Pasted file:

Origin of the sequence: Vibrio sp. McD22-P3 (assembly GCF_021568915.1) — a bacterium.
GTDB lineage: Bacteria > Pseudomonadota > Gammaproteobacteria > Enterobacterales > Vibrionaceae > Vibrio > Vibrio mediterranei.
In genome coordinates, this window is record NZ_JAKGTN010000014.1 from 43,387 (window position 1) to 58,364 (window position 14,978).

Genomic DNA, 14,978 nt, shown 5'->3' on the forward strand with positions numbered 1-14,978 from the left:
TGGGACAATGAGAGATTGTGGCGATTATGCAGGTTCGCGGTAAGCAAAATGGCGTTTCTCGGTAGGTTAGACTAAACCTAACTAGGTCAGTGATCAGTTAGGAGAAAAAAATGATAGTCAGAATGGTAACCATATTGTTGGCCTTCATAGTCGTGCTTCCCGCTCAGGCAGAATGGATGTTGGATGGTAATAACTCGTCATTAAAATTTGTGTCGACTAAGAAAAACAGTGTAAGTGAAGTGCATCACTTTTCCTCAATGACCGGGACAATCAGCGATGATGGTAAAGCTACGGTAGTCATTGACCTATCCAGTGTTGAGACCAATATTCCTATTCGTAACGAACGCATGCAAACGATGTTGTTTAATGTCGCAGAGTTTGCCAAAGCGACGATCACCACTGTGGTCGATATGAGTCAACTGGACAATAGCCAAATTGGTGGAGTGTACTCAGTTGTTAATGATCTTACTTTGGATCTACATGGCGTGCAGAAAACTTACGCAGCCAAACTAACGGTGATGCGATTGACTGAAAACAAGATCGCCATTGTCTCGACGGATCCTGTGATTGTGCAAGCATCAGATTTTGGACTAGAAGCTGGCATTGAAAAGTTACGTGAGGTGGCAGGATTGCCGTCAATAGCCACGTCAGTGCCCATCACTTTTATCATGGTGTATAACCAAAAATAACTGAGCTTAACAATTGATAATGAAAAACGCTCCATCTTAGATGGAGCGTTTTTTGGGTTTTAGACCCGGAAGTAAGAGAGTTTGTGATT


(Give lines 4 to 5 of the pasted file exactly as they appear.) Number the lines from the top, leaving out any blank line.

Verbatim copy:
Genomic DNA, 14,978 nt, shown 5'->3' on the forward strand with positions numbered 1-14,978 from the left:
TGGGACAATGAGAGATTGTGGCGATTATGCAGGTTCGCGGTAAGCAAAATGGCGTTTCTCGGTAGGTTAGACTAAACCTAACTAGGTCAGTGATCAGTTAGGAGAAAAAAATGATAGTCAGAATGGTAACCATATTGTTGGCCTTCATAGTCGTGCTTCCCGCTCAGGCAGAATGGATGTTGGATGGTAATAACTCGTCATTAAAATTTGTGTCGACTAAGAAAAACAGTGTAAGTGAAGTGCATCACTTTTCCTCAATGACCGGGACAATCAGCGATGATGGTAAAGCTACGGTAGTCATTGACCTATCCAGTGTTGAGACCAATATTCCTATTCGTAACGAACGCATGCAAACGATGTTGTTTAATGTCGCAGAGTTTGCCAAAGCGACGATCACCACTGTGGTCGATATGAGTCAACTGGACAATAGCCAAATTGGTGGAGTGTACTCAGTTGTTAATGATCTTACTTTGGATCTACATGGCGTGCAGAAAACTTACGCAGCCAAACTAACGGTGATGCGATTGACTGAAAACAAGATCGCCATTGTCTCGACGGATCCTGTGATTGTGCAAGCATCAGATTTTGGACTAGAAGCTGGCATTGAAAAGTTACGTGAGGTGGCAGGATTGCCGTCAATAGCCACGTCAGTGCCCATCACTTTTATCATGGTGTATAACCAAAAATAACTGAGCTTAACAATTGATAATGAAAAACGCTCCATCTTAGATGGAGCGTTTTTTGGGTTTTAGACCCGGAAGTAAGAGAGTTTGTGATT